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Aristotle's Highest Good

Aristotle's Highest Good

Author: Sophia Tutorial

Identify the central tenets of Aristotle's ethics.

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what's covered
Anyone who wants to relate ethics to how humans should be (in the biological sense) will confront — and use — Aristotelian ethics. As a result, many neo-Aristotelians are involved in the field of contemporary ethics. In this tutorial, we will investigate three major components of Aristotle’s ethics: the Function Argument, the relevance of virtues to ethics, and the Doctrine of the Mean.

This tutorial examines Aristotle's ethical philosophy, in three parts:

  1. The Function Argument
  2. Virtue Ethics
  3. The Doctrine of the Mean

1. The Function Argument

In order to advance your ability to understand and apply ethics, you must provide a plausible answer to this question: “What makes an action good?” If you cannot state what makes an action right or wrong in general, you cannot participate in a meaningful discussion of any moral issue. If you cannot say why an action is right or wrong, then (for example), a debate about abortion is simply an exercise to determine who can talk louder.

However, if you can identify what it is that makes an action right or wrong, you can use that standard to evaluate any potential action. Aristotle’s Function Argument provides an answer to "What makes an action good?" (i.e., what makes an act right or wrong), and to "Where does value comes from?"

The Function Argument takes this form: Start with something you know can be good, or not. For example, a steak knife. Next, ask, “When is it good?” The steak knife is not good when it cuts meat, but when it cuts meat well. Something is good when it excels at its function. This is true of everything.

try it
Take several examples of something you know can be good, but isn’t always good. Is it true that the difference between times when the thing is good, and times when it is not good, is whether it fulfills its function well (or not)?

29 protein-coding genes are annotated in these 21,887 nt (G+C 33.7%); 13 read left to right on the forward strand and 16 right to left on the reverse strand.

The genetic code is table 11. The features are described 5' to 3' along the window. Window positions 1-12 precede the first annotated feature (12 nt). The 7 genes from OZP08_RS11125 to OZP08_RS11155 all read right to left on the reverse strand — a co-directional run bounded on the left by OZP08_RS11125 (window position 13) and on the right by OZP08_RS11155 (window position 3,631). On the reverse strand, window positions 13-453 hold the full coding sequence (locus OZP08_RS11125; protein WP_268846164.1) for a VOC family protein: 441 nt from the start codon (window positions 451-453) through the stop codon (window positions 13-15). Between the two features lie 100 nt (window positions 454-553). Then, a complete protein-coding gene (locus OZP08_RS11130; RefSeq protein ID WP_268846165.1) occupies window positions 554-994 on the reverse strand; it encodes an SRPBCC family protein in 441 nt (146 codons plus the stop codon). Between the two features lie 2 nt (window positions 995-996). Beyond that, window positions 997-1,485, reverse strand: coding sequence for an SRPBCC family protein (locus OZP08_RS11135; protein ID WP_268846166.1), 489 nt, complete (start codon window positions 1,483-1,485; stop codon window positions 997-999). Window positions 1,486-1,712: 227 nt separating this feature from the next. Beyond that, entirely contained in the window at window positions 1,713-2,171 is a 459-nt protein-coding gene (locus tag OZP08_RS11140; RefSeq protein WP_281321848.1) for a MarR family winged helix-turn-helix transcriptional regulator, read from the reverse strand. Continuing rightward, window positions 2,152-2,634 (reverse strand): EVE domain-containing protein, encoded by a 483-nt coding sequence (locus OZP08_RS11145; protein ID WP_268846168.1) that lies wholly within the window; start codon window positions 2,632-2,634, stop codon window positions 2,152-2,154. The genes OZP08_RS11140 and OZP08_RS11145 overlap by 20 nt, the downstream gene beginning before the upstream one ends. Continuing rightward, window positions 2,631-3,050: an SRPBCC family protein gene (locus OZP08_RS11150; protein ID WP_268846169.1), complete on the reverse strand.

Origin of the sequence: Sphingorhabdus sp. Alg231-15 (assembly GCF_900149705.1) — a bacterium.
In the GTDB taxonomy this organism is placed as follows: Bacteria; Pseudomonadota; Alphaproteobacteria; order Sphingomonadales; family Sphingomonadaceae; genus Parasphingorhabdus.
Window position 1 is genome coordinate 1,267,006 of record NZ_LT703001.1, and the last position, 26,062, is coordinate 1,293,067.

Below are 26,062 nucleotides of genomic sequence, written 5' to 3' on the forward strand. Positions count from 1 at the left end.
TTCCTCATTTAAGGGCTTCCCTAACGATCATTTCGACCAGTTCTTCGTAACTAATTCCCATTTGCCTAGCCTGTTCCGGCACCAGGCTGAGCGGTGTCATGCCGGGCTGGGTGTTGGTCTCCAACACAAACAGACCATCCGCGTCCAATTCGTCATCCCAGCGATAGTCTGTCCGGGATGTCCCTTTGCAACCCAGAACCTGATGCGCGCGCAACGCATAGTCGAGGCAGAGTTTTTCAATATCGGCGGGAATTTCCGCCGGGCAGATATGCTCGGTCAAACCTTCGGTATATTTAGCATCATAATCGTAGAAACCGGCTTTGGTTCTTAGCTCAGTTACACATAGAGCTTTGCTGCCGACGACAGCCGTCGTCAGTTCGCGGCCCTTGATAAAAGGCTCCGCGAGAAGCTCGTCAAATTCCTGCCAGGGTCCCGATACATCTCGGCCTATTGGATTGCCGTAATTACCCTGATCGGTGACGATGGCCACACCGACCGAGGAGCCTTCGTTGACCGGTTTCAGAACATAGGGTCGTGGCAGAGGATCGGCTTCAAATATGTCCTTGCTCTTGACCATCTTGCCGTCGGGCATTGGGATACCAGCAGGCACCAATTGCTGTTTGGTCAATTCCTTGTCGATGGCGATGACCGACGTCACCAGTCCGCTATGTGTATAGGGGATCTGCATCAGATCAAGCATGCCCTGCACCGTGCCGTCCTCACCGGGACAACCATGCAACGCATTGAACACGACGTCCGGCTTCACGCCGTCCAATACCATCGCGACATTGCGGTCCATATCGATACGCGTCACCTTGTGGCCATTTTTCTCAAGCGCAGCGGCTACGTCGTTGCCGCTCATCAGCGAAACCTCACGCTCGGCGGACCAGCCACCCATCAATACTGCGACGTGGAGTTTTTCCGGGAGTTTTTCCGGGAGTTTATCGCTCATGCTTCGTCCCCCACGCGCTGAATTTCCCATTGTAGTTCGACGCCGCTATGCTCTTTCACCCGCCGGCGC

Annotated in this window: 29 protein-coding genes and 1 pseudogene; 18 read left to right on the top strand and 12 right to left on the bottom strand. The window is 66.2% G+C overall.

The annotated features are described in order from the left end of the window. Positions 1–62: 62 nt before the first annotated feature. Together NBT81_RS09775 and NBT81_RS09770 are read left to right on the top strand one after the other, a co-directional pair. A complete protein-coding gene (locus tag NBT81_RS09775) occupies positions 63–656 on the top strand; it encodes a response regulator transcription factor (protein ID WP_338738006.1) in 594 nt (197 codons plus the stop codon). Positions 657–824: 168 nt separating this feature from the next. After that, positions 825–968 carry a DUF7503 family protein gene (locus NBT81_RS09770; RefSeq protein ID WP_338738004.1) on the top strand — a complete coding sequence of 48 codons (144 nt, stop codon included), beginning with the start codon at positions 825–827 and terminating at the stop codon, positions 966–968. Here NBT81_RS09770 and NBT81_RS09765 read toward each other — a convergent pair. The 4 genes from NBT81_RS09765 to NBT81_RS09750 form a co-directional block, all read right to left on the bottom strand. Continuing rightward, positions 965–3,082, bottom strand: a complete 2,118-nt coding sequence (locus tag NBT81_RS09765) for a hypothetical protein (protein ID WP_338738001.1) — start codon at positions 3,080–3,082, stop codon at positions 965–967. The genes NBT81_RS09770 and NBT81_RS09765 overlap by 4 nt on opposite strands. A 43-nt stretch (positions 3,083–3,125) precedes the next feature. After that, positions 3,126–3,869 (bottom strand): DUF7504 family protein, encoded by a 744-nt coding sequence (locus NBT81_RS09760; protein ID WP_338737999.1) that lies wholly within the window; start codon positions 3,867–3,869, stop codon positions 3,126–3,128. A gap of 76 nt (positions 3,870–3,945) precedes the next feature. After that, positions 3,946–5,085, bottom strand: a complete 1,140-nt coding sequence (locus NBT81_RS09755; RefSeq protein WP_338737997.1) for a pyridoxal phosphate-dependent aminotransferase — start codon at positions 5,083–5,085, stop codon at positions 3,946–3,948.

When considering examples (e.g., a good meal, a good cell phone), it quickly becomes clear that a thing’s function is tied to what kind of thing it is. Function follows essence. What makes a thing what it is tells us how that thing should be.

Since no one wants to be an excellent steak knife or an excellent puppy, we must consider the human essence, which is to be a rational animal. To be a good human is to excel at being a rational animal or, more precisely, to cultivate the virtues conducive to excellence as a rational animal.

2. Virtue Ethics

Aristotle’s Function Argument connects function to excellence. The word Aristotle used is “arête,” which is translated as "virtue" or "personal excellence." Aristotelian ethics is concerned with answering this question — “What kind of person should I be?” — rather than “How should I act?” (the question that is now the norm in ethics). These two questions are clearly related, but differ in their primary consideration. For Aristotle, character was primary. Actions are evaluated based on how they inform your character (e.g., Does an action make you greedy? Smug? Generous? Brave?).

Aristotle used biology to answer “What kind of person should I be?” in a way that, when we must act, we will act according to our individual characters. The kind of character to be evaluated is based on what kind of thing we are (i.e., rational animals). By “rational,” Aristotle meant something very specific. Since rational is of our essence, it is what separates humans from other animals. Humans are the kind of thing that can think abstractly (not just of what to do in a particular case, but in general). Humans can plan the best ways to achieve their goals (which are focused on their happiness).